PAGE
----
It had been over a week since we last did laundry, so it was time to return to civilization. We drove to Hamilton. With the bad weather here, it seems like I wear my blue sweater and long pants every day, so a laundromat was more than welcome. We did some shopping at Coles and quickly stopped at Kmart for some small items. We had an electrical check-up done on our second battery and solar panel by a “car sparky.” Everything is working fine, but it’s not strong enough to withstand the extremely hot climate in Perth. So, in the long run, we’ll either need to buy a new fridge (we currently have a cooler that consumes electricity day and night), invest in more robust solar panels (which is expensive), or get a battery charger to charge our second battery at a powered campsite manually. As long as we keep driving enough, everything is fine, but there will come a time when we want to camp for longer periods and need a plan B. Our cooler can only cool down 30 degrees below the outside temperature. That means if we experience hotter temperatures, Ely’s insulin won’t be adequately cooled. We’re fine until Adelaide, but it’s something to think about.
We continued driving to Mount Gambier, a lovely town and stayed overnight at a free campsite. It was a beautiful and spacious area with no one around us. Once again, you guessed it, it was raining. The next morning, we had to dry our tent again. Our mattress was a bit wet this time, so we put it in the car to dry. It was a bit uncomfortable, but it was important to get it dry.
We drove to another campground where we could shower for five dollars per person. We visited the famous Blue Lake and The Umpherston Sinkhole. Here, we had the chance to see a possum up close. Beautiful places, but you could see everything quickly. Today seemed like a good day to cover more kilometers. We made stops along the way in Beachport, Robe, and Kingston SE.
We continued driving through the Coorong National Park towards Adelaide. It quickly became evening, so we stopped in Meningie at Lake Albert. It was a paid campground for ten dollars per person. We parked by the lake and saw a lot of pelicans there. It was a beautiful and peaceful place. We chatted with a local who gave us plenty of tips for our trip to Perth. I don’t want to repeat myself, but we had wind and rain again during the night! Honestly, it’s starting to affect my mood a bit. Wiping down the tent every morning, everything gets soaked. Not so enjoyable, but Ely keeps telling me to hold on a little longer because good weather is coming. Apart from that, it’s still heavenly here 😉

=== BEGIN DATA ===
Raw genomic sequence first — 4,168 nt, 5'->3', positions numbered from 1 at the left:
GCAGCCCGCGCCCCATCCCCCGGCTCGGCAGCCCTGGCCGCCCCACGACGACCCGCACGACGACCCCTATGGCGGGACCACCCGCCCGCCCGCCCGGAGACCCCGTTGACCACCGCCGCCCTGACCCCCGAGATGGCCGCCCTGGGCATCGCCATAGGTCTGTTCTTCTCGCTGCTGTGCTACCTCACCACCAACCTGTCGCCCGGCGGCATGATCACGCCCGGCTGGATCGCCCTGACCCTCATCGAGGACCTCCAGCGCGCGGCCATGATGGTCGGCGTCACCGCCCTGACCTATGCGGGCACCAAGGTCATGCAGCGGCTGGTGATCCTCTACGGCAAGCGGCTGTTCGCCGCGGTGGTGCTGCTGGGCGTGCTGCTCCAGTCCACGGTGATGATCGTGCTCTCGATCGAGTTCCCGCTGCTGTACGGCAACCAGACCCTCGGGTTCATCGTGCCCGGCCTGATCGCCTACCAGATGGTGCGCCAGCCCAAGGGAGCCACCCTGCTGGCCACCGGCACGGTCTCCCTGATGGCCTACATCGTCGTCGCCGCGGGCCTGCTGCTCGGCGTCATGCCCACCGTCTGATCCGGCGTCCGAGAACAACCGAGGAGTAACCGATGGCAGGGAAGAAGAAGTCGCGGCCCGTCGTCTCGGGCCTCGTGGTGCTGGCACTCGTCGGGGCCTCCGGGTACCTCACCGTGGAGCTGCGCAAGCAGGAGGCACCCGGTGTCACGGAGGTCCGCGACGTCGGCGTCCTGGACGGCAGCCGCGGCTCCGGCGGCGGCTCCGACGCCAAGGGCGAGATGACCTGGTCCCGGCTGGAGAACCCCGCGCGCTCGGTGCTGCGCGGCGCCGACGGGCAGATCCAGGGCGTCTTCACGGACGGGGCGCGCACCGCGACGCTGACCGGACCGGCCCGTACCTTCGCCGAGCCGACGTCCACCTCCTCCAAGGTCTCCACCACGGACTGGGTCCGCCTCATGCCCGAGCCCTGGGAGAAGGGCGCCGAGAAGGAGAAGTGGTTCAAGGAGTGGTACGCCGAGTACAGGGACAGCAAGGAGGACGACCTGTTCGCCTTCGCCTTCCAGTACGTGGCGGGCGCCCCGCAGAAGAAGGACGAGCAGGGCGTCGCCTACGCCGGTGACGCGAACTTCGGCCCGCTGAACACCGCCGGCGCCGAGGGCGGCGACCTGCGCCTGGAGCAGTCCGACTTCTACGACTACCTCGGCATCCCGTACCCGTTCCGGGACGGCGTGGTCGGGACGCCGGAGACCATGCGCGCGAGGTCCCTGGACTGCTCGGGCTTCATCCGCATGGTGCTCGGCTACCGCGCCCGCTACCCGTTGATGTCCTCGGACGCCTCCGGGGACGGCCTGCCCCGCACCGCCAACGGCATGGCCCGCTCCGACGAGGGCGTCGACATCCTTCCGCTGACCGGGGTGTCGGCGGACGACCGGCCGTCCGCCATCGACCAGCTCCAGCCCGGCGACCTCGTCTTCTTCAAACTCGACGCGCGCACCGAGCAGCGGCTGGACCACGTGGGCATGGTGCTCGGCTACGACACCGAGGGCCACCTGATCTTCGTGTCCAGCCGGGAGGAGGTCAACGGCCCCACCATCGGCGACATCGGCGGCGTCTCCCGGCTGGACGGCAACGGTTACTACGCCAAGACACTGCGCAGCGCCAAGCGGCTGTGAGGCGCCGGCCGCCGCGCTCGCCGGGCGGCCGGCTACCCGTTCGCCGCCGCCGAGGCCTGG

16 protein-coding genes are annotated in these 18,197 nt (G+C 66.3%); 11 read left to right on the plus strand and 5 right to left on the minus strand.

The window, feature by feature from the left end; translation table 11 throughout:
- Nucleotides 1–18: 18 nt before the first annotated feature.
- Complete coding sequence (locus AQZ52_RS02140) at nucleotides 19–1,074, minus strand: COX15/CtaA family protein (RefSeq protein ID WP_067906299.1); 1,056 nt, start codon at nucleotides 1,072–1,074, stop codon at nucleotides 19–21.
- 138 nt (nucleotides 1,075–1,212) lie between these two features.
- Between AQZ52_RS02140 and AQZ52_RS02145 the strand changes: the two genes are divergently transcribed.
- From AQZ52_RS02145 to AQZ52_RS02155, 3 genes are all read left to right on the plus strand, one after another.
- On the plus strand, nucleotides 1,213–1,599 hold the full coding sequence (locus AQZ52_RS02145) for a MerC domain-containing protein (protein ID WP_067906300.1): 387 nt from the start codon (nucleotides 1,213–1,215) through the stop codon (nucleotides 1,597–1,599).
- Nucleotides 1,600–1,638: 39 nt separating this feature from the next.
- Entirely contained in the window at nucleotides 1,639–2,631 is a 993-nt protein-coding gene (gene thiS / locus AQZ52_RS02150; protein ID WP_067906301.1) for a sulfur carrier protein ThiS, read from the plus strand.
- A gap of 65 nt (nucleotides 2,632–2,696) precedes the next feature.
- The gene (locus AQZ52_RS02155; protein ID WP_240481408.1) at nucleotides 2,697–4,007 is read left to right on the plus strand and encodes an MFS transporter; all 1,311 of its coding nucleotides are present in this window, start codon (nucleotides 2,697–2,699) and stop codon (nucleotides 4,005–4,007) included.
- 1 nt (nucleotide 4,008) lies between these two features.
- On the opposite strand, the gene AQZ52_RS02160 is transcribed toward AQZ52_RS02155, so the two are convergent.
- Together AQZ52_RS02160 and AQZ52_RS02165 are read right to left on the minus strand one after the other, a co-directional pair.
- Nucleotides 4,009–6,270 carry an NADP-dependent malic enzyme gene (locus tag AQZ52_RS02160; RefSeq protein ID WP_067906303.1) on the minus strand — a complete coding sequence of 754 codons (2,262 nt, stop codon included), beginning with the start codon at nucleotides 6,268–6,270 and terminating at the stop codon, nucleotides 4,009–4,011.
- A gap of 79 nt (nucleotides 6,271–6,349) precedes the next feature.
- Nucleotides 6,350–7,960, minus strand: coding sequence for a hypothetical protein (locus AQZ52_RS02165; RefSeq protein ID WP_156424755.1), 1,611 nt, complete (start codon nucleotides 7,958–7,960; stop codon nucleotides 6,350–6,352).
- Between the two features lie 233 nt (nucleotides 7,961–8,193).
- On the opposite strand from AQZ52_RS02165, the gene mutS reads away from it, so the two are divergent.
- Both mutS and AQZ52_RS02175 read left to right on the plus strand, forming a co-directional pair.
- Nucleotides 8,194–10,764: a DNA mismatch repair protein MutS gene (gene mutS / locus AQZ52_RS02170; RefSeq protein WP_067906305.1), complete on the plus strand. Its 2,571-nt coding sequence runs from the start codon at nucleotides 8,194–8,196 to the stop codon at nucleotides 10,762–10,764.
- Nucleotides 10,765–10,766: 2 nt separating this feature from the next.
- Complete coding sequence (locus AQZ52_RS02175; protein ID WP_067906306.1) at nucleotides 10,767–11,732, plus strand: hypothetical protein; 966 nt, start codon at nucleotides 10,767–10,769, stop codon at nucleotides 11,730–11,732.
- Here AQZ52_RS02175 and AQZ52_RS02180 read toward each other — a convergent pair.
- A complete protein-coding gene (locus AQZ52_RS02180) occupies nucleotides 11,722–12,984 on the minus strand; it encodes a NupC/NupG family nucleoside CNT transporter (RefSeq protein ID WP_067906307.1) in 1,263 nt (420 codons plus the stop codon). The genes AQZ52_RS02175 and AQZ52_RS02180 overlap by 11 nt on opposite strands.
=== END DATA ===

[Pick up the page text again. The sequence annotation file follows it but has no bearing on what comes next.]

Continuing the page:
Our last stop before Adelaide was Victor Harbor. We arrived shortly after noon and finally had some sun but with a lot of wind. It was good to get some fresh air. We briefly stopped by the information center, where we received much information but nothing exciting. It was mainly about drinking, eating, and spending money. Near Victor Harbor is Granite Island, known for the granite that used to be mined here. You could either walk to the island via a bridge or take the old mode of transportation. They use horse-drawn carriages. We explored the island on foot. You could spot whales here (but not at this time of the year), penguins (only on a paid tour), and seals (if you were lucky). We had less luck, but it didn’t bother us much.
Afterward, we briefly explored the local town center, but it wasn’t awe-inspiring. We still had 150 kilometers to go to reach Adelaide. Ely did most of the driving on this trip, which allowed him to practice his driving skills. He’s doing well! In Adelaide, we stopped by to see Anneleen, a friend of Ely’s whom he knows from diabetes camps. She lives here with her fiancé. Adelaide is said to be a pleasant city that feels more like a big village. We’re looking forward to it!
X Inez & Ely
- blue lake
- granite island
- lake albert
- mount gambier
- south australia
- umpherston sinkhole
- victor harbor